this is automatic, this entering and exiting,
my body's essential occupation without which
I am a thing. The whole process has a name,
a word I don't know, an elegant word not
in English and Yiddish or Spanish, a word
that means nothing to me. Howard truly believed
what he said that day when he steered
Parker into a cab and drove the silent miles
beside him while the bright world
unfurled around them: filling stations, stands
of fruits and vegetables, a kiosk selling trinkets
from Mexico and the Philippines. It was all
so actual and Western, it was a new creation
coming into being, like the music of Charlie
   Parker
someone later called "glad," though that day
I would have said silent, "the silent music
of Charlie Parker." Howard said nothing.
He paid the driver and helped Bird up two flights
to their room, got his boots off, and went out
to let him sleep as the afternoon entered
the history of darkness. I’m not judging
Howard, he did better than I could have
now or then. Then I was nineteen, working
on the loading docks at Railway Express,
coming day by day into the damaged body
of a man while I sang into the filthy air
the Yiddish drinking songs my Zadie taught me
before his breath failed. Now Howard is gone,
eleven years gone, the sweet voice silenced.
"The subtle bridge between Eldridge and
   Navarro,"
they later wrote, all that rising passion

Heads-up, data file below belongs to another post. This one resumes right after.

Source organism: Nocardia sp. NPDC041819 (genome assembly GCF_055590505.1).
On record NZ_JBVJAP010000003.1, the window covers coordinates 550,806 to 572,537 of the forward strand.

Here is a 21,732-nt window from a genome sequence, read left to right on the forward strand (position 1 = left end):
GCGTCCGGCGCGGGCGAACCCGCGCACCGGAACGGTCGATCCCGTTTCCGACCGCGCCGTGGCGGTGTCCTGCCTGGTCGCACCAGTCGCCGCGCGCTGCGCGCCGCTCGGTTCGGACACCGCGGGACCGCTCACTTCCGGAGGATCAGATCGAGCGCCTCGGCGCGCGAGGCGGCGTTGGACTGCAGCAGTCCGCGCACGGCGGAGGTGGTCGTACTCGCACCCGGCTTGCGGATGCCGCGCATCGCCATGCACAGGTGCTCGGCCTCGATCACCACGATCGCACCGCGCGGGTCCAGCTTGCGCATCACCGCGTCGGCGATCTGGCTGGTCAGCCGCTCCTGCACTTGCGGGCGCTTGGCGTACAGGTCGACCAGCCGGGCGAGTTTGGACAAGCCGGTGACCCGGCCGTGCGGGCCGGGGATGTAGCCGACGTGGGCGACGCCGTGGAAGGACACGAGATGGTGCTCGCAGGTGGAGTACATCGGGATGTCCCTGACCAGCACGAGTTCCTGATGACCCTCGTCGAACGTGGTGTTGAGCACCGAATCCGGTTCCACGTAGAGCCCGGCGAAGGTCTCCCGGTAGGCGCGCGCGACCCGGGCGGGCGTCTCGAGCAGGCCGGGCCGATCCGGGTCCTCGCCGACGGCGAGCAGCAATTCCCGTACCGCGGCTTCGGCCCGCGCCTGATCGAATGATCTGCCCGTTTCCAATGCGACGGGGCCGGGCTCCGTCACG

a footnote to others, I remember in '85
walking the halls of Cass Tech, the high school
where he taught after his performing days,
when suddenly he took my left hand in his
two hands to tell me it all worked out
for the best. Maybe he'd gotten religion,
maybe he knew how little time was left,
maybe that day he was just worn down
by my questions about Parker. To him Bird
was truly Charlie Parker, a man, a silent note
going out forever on the breath of genius
which now I hear soaring above my own breath
as this bright morning fades into afternoon.
Music, I'll call it music. It's what we need
as the sun staggers behind the low gray clouds
blowing relentlessly in from the nameless ocean,
the calm and endless one I've still to cross.

These two poems develop similar paradoxical themes on the nature of Levine's inscrutable muse. While issuing a prophet-like caveat at the close of "The Simple Truth" about the impossibility of ever speaking truths he's known "all his life," despite their life-sustaining presence in the "back of the throat," in "a form we have no words for," Levine defines this unspeakable but palpable truth in "Call It Music" as "a silent note / going out forever on the breath of genius." Although generally not given to philosophical flights in his recurring lyrical narratives and jeremiads about factory work, family history, anti-Semitism, the legacy of poetry and rites of passage, Levine conjures a metaphysical conceit for music that is similar to his conceit for truth, an abiding, mystical silence. A close reading of these poems reveals an overheard voice that engages Levine in a poetic conversation with himself about just what he can and cannot say. But his subject, which is also not a subject, namely, those truths that are inexpressible, remains the inscrutable subtext of both poems and consequently Levine's essential agon in the making of these poems.